Dot Connecting about Failure to Connect the Dots: Trump Tower Edition
I’d like to throw two dots out there. Well, maybe four.
First, this curious language in the House Judiciary Committee 702 bill, mandating that any FBI back door search of 702 data ensure it includes all data in its holdings.
(F) SIMULTANEOUS QUERY OF FBI DATABASES.—Except as otherwise provided by law or applicable minimization procedures, the Director of the Federal Bureau of Investigation shall ensure that all available investigative or intelligence databases of the Federal Bureau of Investigation are simultaneously queried when the Bureau properly uses an information system of the Bureau to determine whether information exists in such a database.
Here’s what it had been.
(E) SIMULTANEOUS ACCESS OF FBI DATABASES.—The Director of the Federal Bureau of Investigation shall ensure that all available investigative or intelligence databases of the Federal Bureau of Investigation are simultaneously accessed when the Bureau properly uses an information system of the Bureau to determine whether information exists in such a database. Regardless of any positive result that may be returned pursuant to such access, the requirements of this subsection shall apply.
In his commentary on the new language, Charlie Savage suggested the first change pertained to rules in the EO 12333 sharing language prohibiting the search for criminal purposes. I’m as interested by the second change: the language that originally said even if you got a positive hit from one source, you still had to make sure you pulled up the same positive hit via all databases. Requiring that FBI pull up all incidences of a piece of intelligence anytime they do a search would have several functions: ensure they found data that would be easier to parallel construct, because it was collected under Title III or didn’t have notice provisions, make sure an Agent understand the context from which the intelligence was collected, and ensure any associated analysis got seen along with the intelligence.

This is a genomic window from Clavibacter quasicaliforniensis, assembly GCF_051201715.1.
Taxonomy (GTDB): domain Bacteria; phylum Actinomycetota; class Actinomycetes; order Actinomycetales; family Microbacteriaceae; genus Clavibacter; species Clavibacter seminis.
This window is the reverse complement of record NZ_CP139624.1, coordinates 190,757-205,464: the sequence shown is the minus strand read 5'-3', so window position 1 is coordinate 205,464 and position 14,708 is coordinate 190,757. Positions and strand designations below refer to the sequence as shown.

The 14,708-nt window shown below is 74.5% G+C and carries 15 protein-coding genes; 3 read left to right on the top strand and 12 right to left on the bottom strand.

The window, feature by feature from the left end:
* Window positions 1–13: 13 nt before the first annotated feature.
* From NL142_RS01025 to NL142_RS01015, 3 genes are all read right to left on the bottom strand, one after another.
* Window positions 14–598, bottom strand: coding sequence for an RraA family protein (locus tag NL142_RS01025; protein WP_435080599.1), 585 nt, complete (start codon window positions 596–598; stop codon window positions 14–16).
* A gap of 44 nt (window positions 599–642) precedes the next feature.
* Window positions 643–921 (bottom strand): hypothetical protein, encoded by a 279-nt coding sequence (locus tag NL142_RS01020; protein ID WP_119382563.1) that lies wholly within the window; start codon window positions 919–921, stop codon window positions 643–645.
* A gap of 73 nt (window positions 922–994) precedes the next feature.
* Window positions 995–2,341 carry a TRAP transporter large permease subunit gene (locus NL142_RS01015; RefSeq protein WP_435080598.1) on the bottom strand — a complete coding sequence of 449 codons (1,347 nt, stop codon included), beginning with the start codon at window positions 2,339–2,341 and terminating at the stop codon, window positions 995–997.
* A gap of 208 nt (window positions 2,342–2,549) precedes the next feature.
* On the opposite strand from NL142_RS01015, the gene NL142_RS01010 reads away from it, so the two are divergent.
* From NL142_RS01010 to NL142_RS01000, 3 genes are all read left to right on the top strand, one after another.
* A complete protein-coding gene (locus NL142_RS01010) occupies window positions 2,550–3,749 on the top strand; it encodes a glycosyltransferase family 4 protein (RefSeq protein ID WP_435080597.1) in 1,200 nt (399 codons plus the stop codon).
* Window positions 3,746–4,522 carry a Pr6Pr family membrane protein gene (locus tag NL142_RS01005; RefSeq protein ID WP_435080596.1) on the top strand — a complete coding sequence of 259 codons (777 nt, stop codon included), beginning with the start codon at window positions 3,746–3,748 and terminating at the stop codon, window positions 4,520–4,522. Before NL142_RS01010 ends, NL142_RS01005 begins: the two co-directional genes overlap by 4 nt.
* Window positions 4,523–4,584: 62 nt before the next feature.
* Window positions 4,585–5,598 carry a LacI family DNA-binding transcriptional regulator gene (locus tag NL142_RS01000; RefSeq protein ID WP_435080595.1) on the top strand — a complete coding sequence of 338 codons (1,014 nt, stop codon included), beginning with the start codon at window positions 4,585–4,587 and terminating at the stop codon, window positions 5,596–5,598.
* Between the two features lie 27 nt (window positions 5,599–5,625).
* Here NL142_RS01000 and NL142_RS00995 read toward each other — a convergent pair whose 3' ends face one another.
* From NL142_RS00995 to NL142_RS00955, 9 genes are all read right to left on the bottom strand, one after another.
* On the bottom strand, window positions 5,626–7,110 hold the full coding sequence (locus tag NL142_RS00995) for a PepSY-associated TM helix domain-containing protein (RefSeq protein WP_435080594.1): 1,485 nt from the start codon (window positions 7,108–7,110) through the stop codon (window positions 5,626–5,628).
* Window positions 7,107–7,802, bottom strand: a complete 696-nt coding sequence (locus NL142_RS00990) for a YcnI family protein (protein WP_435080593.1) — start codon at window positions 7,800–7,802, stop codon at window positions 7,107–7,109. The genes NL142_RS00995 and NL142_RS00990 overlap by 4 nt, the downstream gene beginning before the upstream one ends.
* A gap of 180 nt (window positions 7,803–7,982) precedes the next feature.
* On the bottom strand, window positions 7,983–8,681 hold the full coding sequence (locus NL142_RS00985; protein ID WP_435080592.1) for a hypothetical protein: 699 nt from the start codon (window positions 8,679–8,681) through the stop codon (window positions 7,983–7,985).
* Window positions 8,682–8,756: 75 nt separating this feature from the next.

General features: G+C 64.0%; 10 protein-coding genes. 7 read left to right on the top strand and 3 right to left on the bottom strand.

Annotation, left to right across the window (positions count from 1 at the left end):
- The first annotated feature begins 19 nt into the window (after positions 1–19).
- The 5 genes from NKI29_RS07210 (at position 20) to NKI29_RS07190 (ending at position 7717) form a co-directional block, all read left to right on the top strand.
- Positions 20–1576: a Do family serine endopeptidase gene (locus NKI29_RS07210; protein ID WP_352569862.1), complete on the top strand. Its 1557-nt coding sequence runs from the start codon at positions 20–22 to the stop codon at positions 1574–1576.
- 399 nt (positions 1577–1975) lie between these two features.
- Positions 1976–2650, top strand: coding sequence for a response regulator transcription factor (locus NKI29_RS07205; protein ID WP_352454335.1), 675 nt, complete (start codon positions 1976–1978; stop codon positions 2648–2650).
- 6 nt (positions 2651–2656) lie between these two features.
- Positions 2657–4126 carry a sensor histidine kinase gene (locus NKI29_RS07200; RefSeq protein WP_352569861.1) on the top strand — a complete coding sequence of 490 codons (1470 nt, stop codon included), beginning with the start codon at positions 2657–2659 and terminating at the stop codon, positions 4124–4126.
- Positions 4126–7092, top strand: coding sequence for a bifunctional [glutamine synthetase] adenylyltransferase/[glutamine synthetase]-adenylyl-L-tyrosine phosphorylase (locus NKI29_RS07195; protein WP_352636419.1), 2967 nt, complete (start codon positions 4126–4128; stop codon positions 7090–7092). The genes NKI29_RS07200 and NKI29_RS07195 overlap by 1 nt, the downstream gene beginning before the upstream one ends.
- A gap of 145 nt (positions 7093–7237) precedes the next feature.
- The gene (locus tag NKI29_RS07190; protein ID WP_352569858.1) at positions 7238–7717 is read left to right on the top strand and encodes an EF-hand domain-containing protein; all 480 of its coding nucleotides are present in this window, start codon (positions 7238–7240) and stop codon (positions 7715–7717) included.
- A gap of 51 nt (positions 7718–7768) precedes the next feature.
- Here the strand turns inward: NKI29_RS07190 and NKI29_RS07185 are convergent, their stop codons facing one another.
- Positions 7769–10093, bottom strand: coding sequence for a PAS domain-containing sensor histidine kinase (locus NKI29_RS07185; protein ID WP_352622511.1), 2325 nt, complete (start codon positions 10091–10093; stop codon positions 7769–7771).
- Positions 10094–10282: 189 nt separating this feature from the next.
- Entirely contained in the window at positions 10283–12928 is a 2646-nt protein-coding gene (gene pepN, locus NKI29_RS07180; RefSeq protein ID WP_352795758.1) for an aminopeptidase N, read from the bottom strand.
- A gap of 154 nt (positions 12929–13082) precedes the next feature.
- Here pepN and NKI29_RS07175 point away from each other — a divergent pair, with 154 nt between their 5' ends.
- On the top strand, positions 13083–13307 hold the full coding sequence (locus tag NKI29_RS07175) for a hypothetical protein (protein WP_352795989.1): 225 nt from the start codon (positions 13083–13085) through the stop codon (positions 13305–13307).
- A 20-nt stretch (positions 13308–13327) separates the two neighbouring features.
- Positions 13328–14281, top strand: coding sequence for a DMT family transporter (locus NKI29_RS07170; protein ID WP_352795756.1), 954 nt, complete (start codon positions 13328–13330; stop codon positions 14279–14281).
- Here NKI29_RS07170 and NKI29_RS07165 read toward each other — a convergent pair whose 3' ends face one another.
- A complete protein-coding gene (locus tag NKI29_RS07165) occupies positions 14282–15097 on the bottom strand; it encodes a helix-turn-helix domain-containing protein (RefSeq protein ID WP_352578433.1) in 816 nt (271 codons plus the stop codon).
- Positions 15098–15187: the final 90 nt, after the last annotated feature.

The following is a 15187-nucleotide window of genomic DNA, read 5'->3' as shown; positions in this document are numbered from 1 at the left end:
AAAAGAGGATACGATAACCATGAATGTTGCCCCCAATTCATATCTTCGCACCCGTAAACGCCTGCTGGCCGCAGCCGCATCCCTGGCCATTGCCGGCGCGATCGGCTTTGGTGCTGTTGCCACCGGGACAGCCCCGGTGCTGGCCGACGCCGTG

In my opinion this suggests there is at least once incidence when the FBI did a search and missed something.
My original thought was that the use of ad hoc databases removed certain information from the general search pool such that an important dot was missed. Ad hoc databases were formalized in 2013 to permit FBI to store raw 702 data in separate repositories; one reason among other redacted reasons to do so was to more easily manipulate the data, but the repositories might be as small as a single laptop.
The formalization of a requirement that all queries include all databases in the HJC would seem to require that ad hoc databases (at least those with unique data streams) be included in those searches. And that, it seems, would be formalized because some queries missed data.
But it also might be that an FBI Agent did a search and missed critical context that would have been obvious if he had gotten that hit in a different database.
Someone missed a dot.
Someone missed a dot sufficiently important to codify rules to avoid missing dots into law.
That dot could be on any subject pertaining to 702: terrorism, counterproliferation, hacking, or counterintelligence. That said, we certainly don’t have any counterterrorism dots — in the form of a foreign sponsored attack — that appear to be missed.
Now let’s look at another dot. Among the many Russia-related items the SSCI-passed intelligence authorization mandates for next year is an intelligence posture review — separate from the SSCI investigation going on right now — to examine (in part) whether the IC was collecting the right intelligence to identify and respond to the Russian tampering.
(b) Elements.—The review required by subsection (a) shall include, with respect to the posture and efforts described in paragraph (1) of such subsection, the following:
(1) An assessment of whether the resources of the intelligence community were properly aligned to detect and respond to the efforts described in subsection (a)(1).
(2) An assessment of the information sharing that occurred within elements of the intelligence community.
(3) An assessment of the information sharing that occurred between elements of the intelligence community.
Admittedly, this is what the IC does in the wake of every intelligence failure: figure out why they failed. But I’m interested in the focus on whether information was shared within and between intelligence agencies sufficiently.